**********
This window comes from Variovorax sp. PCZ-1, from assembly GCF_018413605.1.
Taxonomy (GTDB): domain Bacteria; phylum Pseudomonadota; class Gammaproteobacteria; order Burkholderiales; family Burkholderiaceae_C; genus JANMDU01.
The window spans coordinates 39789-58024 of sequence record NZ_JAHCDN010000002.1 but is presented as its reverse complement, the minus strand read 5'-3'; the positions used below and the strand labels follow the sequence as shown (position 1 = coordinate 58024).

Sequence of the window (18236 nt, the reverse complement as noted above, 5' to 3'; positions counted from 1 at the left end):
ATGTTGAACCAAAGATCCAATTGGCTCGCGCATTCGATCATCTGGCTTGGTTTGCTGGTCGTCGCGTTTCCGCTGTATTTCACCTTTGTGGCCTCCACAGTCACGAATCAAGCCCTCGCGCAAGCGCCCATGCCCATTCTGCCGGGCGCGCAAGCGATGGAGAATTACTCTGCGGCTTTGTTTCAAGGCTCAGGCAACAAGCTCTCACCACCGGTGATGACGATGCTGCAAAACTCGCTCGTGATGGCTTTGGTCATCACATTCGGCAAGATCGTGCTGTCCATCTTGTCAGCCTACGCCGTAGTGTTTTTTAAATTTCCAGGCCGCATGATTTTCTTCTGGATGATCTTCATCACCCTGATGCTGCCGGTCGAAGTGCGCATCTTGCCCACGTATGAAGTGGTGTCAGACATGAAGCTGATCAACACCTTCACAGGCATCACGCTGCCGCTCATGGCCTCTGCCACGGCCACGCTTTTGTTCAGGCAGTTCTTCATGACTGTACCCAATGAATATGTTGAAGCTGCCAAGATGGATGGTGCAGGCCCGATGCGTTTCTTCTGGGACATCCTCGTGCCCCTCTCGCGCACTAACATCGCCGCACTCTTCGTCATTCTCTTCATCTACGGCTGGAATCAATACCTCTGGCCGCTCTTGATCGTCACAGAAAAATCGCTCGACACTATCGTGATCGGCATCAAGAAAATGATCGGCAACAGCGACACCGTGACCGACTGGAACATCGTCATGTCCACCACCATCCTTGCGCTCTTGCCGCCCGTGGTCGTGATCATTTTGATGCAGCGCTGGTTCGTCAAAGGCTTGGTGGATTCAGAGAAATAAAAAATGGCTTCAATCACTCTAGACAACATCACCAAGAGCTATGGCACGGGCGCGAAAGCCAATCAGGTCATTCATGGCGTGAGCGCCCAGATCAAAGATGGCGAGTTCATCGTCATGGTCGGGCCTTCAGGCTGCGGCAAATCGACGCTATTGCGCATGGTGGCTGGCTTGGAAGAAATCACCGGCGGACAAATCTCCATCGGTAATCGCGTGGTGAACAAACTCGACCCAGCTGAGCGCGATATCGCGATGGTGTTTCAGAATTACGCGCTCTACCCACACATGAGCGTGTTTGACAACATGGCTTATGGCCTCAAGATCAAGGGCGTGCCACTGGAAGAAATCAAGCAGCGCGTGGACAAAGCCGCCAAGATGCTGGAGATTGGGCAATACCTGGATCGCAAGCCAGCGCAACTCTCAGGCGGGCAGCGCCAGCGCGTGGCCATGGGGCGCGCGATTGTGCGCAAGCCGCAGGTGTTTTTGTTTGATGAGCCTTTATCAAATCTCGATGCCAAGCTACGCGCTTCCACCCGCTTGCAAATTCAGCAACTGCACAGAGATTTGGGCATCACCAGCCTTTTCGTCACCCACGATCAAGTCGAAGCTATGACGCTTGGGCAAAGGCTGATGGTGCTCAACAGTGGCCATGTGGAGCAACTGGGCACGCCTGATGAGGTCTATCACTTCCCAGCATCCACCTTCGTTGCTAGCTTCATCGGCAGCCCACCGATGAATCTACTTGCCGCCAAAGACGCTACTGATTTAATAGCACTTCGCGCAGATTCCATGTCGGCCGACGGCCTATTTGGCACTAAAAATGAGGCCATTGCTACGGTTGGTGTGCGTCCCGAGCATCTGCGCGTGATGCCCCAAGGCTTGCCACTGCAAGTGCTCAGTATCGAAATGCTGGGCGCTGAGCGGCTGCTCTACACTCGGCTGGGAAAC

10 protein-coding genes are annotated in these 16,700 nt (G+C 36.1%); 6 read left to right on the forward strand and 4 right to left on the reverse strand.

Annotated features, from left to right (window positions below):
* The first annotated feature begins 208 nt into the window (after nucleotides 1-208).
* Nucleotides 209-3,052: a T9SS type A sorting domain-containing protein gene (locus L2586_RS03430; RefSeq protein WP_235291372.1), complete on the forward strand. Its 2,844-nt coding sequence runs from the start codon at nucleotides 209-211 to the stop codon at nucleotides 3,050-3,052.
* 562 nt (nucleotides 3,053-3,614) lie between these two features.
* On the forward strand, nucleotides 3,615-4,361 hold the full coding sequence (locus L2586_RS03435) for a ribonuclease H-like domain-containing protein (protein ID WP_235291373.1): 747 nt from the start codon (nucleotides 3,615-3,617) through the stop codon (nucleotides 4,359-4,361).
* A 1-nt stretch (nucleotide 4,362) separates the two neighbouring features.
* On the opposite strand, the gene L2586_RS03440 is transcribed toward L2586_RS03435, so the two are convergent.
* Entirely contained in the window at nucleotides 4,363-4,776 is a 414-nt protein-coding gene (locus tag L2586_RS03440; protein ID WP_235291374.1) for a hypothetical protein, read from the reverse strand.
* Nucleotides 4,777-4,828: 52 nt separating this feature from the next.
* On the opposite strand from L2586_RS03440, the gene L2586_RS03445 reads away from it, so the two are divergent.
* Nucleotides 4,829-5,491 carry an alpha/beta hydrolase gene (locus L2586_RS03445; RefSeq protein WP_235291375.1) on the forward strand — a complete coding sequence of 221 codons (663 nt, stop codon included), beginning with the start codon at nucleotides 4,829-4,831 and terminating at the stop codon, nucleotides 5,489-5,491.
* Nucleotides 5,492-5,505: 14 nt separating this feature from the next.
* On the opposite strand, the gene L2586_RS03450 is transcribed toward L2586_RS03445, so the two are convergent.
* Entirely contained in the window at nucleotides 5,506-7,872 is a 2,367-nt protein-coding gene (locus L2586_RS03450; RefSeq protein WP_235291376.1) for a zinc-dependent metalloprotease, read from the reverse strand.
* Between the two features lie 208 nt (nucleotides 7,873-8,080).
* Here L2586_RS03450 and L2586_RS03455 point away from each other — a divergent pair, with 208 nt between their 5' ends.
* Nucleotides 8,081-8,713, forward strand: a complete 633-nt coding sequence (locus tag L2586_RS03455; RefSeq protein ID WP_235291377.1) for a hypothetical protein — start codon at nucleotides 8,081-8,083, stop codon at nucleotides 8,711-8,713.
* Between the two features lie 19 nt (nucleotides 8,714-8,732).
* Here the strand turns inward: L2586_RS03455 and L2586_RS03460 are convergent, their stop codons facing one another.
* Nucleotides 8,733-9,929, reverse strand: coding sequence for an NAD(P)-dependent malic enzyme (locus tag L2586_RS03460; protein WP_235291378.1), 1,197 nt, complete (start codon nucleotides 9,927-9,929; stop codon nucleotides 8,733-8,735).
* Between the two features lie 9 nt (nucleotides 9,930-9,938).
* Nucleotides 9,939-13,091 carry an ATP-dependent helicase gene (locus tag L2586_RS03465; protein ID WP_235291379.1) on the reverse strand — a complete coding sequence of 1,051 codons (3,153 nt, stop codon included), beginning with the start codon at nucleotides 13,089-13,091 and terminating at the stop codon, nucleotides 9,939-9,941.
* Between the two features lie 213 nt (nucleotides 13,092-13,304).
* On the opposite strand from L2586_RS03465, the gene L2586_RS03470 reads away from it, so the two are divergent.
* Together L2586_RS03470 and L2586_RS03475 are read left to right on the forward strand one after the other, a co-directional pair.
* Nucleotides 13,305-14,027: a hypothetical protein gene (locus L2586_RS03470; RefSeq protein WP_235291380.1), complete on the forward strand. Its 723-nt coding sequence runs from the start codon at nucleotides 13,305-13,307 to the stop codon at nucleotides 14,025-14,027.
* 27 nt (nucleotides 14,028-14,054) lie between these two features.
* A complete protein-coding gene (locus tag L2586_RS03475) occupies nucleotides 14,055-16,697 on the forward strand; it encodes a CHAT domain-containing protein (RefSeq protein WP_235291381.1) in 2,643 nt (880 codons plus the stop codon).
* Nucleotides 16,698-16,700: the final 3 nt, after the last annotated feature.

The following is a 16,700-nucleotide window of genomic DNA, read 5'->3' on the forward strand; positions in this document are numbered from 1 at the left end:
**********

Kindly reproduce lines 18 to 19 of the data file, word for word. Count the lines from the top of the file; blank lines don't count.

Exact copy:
* Nucleotides 5,492-5,505: 14 nt separating this feature from the next.
* On the opposite strand, the gene L2586_RS03450 is transcribed toward L2586_RS03445, so the two are convergent.